Faster AWS/PayPal/TOTP two factor auth with Yubikey

Using two factor with AWS or Paypal is a very good idea. However, both these services have an annoyance compared to other providers who use two factor authentication: AWS and Paypal _always_ ask for your 6-digit token before you can log in, unlike say Google where it wouldn't ask for your OTP for the same device. However, you can use a Yubikey to ease some of the pain, and have a shortcut enter the token when your Yubikey is plugged in.

Written on: 2017-10-14

Last updated: 2018-01-30

Distributions: AWS Fedora Ubuntu Mac

Before you get too excited, this isn't what you think it is; you can't just press the button on the Yubikey and have it enter the 6 digit token, because AWS and Paypal uses TOTP (Time-Based OTP), and the Yubikey does not have a battery to maintain an internal clock. However, how the Yubikey can be helpful is in having a secure portable write-only store of the TOTP secret, which can be used by the open source Yubikey Authenticator application installed on your desktop to generate a token. You can get pretty close to nirvana by using Yubikey's desktop app combined with a script to type in the 6 digit token after pressing a keyboard shortcut.

Getting a token with a keyboard shortcut


First, to make your life easier, install the Yubico Authenticator GUI:

Configure two factor authentication in whatever application you use (eg. for AWS, delete your old MFA virtual device, and create a new MFA virtual device, which would give you a QR code you can scan).

Ensure your Mac's clock is accurate, and then use the QR Code scanner in the Yubico Authenticator to scan the AWS (or whatever) QR code that is displayed anywhere on the screen by going to File -> Scan QR Code. You may want to also add the QR code to your phone in whatever application you normally use. Use either the Yubico application or your phone to generate 6-digit code to set up two factor authentication as needed; both your phone and the Yubico Authenticator should be showing the same 6-digit codes.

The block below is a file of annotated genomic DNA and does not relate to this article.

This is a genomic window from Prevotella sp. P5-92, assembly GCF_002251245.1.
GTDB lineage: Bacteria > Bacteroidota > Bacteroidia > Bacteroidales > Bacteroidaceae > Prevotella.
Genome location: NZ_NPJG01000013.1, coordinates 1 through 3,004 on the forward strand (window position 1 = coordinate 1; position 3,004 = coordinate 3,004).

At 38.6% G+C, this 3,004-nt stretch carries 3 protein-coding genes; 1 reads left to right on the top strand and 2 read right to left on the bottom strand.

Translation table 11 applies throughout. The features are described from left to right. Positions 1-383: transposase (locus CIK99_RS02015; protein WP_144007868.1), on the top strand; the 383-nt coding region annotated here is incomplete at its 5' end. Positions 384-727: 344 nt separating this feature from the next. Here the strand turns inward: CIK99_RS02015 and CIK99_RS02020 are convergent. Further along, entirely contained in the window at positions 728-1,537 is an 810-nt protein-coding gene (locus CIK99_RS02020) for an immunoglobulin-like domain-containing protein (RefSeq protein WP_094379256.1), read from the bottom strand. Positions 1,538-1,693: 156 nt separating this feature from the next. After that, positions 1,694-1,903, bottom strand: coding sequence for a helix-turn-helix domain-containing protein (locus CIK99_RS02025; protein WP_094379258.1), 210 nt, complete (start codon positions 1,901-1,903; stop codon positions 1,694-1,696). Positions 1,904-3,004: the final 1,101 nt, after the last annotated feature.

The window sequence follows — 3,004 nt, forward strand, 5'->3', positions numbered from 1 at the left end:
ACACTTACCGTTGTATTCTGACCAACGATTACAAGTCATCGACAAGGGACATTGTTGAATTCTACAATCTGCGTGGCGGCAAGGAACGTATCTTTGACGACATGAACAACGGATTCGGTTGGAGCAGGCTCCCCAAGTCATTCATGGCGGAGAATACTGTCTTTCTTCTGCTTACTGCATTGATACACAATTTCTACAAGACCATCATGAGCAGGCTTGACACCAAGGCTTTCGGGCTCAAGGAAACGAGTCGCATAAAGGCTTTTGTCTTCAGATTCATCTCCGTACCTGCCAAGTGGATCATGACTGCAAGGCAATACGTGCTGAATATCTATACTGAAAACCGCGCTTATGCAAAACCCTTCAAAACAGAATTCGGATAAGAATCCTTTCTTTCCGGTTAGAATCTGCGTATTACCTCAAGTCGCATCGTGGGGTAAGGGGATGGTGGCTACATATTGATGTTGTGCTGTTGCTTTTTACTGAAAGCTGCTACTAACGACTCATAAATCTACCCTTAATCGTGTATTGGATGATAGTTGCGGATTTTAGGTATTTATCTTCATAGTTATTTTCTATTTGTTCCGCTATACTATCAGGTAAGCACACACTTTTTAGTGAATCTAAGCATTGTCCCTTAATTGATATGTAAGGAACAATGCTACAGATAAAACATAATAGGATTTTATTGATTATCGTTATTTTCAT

Then download the Yubikey Manager command line interface::

brew install yubikey-personalization ykman
# Test it out:
ykman oath list

It should show you a list of TOTP accounts configured in your yubikey. You can get a 6 digit code with something like

ykman oath code --single AWS # replace AWS with some unique string in "ykman oath list"

We're almost there, since we can now generate a 6 digit code programmatically, all we need to do is use the OSX Automator to "type" that code when we press a keyboard shortcut.

Start "Automater", and create a new Service:


Search for AppleScript:


Drag and drop the "Run AppleScript" text to the right side. In the top, select Service receives "no input". Then type in:

on run
  tell application "System Events"
    keystroke (do shell script "/usr/local/bin/ykman oath code --single AWS")
    keystroke return
  end tell
end run

It should look something like this:


You can test it if you wish with the play icon (it should enter a 6 digit code).

Save the workflow (File -> Save) with some name you can remember, then go to System Preferences -> Keyboard -> Shortcuts -> Services, look for your new service, and set a shortcut for it that does not conflict with an existing shortcut.

Now, when you are prompted for an MFA token, just make sure your yubikey is plugged in, and press the shortcut.


  • Having an accurate clock is important for TOTP to work, so do have something like NTP/chrony running

  • Install the Yubico Authenticator App:
    Fedora: sudo dnf install yubioath-desktop
    Ubuntu: apt-add-repository ppa:yubico/stable && apt update && apt install yubioath-desktop

  • Make sure you have the pcscd service running (default in Fedora)

  • Insert your Yubikey to a USB slot

  • Start up the Yubico Authenticator (yubioath gui), and click on File -> Add

  • Clicking on "Scan a QR code" would take a screenshot and look for a QR code on your screen. To generate a QR code for Paypal, see the section below ("Using Yubikey with PayPal"). If you use FreeOTP, you can export your existing two factor setup by backing it up unencrypted, and then exporting it to either a QR code, or just get the secret key which you can enter in Yubico